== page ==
SOCHI, Russia -When casting a movie about exotic snowboarding, Sage Kotsenburg must be in the running for your leading man.
His blond hair hangs to his shoulders. He says "stoked" almost as much as he says "and" and "the." He employs "sick" as his favored compliment. He's improvisational to the extreme with no use for such tired adult ideas as planning. And he's a gold medal winner.
Kotsenburg, 20, surprised everyone, including himself, by winning the initial slopestyle Olympic competition. His "Holy Crail" routine, in which he performed a convincing imitation of a helicopter while soaring through 4+ rotations, impressed judges and propelled him to the flower ceremony, where he rejoiced while clutching the American flag.
As Kotsenburg stood in the Caucasus Mountains 5 minutes before his run, he still had not determined the details of his routine.
"That's kind of what I'm all about," Kotsenburg said proudly. "Kind of being random."
For days, the attention directed toward Saturday's final had been negative. Shaun White, the sport's lead celebrity, withdrew after suffering an injured wrist in a practice run, leading to speculation about the safety of the course and draining the finals of star power.
White's departure transformed from negative to positive, though. It gave the remainder of the competition the chance to shine in his absence.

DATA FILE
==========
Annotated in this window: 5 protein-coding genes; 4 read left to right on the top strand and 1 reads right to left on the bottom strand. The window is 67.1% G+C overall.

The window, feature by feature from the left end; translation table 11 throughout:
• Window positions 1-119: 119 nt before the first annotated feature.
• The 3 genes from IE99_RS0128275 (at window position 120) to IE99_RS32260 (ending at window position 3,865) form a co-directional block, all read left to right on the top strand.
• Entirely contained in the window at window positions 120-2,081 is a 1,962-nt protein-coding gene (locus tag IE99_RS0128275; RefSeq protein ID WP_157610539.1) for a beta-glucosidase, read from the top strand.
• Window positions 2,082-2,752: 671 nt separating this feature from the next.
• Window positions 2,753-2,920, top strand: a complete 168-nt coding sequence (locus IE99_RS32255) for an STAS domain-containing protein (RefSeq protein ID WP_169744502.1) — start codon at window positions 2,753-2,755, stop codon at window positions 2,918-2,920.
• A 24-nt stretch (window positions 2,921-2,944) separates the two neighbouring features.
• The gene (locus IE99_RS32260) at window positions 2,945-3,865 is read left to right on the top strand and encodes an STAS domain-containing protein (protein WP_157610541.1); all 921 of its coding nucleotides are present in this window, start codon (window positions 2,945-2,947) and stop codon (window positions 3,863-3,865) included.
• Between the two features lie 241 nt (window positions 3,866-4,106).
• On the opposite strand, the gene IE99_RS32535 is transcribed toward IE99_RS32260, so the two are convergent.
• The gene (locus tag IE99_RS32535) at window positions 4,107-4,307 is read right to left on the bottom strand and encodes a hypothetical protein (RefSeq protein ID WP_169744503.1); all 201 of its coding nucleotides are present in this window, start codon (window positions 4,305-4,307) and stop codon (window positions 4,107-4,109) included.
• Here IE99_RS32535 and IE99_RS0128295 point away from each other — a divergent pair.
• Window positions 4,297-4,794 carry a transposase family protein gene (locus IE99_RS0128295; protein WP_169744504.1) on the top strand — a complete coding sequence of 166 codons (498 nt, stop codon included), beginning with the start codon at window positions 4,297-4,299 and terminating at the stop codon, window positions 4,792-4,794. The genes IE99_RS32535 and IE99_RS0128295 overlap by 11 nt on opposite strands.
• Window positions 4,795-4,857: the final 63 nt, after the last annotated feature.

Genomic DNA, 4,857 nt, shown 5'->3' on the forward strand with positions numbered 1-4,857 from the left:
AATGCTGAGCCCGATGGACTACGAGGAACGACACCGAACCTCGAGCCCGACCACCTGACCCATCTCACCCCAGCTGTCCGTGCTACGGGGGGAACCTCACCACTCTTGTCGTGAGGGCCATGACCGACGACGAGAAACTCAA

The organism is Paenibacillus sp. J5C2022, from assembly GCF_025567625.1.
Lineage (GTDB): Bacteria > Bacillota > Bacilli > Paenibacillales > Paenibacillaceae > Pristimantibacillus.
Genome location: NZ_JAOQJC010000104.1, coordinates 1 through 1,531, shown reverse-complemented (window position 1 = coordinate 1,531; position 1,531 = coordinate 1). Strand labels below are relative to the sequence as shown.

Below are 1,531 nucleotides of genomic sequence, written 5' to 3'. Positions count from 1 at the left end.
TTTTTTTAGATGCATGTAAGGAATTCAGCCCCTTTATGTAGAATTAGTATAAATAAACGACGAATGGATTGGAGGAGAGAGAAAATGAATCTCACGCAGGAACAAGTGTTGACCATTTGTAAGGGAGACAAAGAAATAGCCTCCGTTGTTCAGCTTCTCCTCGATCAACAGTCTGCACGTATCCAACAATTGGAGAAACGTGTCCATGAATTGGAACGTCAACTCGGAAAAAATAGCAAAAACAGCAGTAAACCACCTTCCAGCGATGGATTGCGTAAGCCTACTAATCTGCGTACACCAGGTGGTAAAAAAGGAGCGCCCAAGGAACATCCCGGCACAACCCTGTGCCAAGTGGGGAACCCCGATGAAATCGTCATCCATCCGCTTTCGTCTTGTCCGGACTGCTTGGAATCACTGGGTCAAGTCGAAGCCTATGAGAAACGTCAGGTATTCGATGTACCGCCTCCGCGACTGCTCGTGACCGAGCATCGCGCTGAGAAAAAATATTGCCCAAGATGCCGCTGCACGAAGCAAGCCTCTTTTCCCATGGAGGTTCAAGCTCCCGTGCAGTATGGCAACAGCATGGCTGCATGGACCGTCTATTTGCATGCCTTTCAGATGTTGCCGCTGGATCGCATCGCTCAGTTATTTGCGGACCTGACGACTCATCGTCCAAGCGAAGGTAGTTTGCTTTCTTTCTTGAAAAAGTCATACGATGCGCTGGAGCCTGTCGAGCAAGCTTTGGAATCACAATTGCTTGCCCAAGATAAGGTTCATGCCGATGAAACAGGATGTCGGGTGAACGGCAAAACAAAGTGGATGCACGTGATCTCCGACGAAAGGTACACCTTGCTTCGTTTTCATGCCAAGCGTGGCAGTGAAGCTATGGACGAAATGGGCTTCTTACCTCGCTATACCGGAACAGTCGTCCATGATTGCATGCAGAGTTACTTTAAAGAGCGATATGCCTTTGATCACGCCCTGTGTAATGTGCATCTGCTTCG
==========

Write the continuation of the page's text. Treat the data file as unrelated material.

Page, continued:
"In the halfpipe, Shaun is way ahead of everybody else," said Canada's Maxence Parrot, who finished fourth. "In slopestyle, we are all equal. That's what makes it fun because you never know who is going to win."
This first Olympic competition featured a party atmosphere with a packed crowd and loud music, including "Already Gone" by the Eagles and "Black Betty" by Ram Jam. The event was a hit with virtually everyone on the slope. Except, maybe, the competitors. The snowboarders, with the notable exception of Kotsenburg, questioned the judging. Kotsenburg arrived in Sochi as a second-tier competitor. Sure, he won an Olympic qualifying event in January, but his previous victory had been when he was 11 years old.
"I had a megadrought there for a minute," Kotsenburg said, somehow making complete sense at the same time he was sounding nonsensical.
Many of the competitors openly pined for the X Games, held annually in Aspen. At X Games slopestyle events, the snowboarders are given three runs in the finals. At the Olympics, only two runs are offered. The X Games feature judging more readily understood by the snowboarders. The Olympic judging mystified the competitors.
Still, the competitors seemed to enjoy a rollicking good time. They hugged and slammed hands and shouted together after successful runs. "We're not like enemies, you know," Kotsenburg said. "We love each other, and it's sick, you know."
We know, Sage. We know.
The competitors were happy to expose their sport for a massive new audience. The X Games audience is intense yet limited. The following includes the cultlike devotees of extreme skiing and few others. The Olympic audience is limitless. There's the potential of a vast new array of fans, who might start saying "sick" and "stoked" in every sentence.
"The whole world," Parrot said with a laugh. "Face it, 99 percent of people don't even know what slopestyle means."
The number in the know jumped Saturday after a brotherly, spirited competition. Slopestyle arrived at the Big Daddy of sports competition, and it was an impressive debut. Even if many of these elite, exotic snowboarders were not impressed by the Olympics.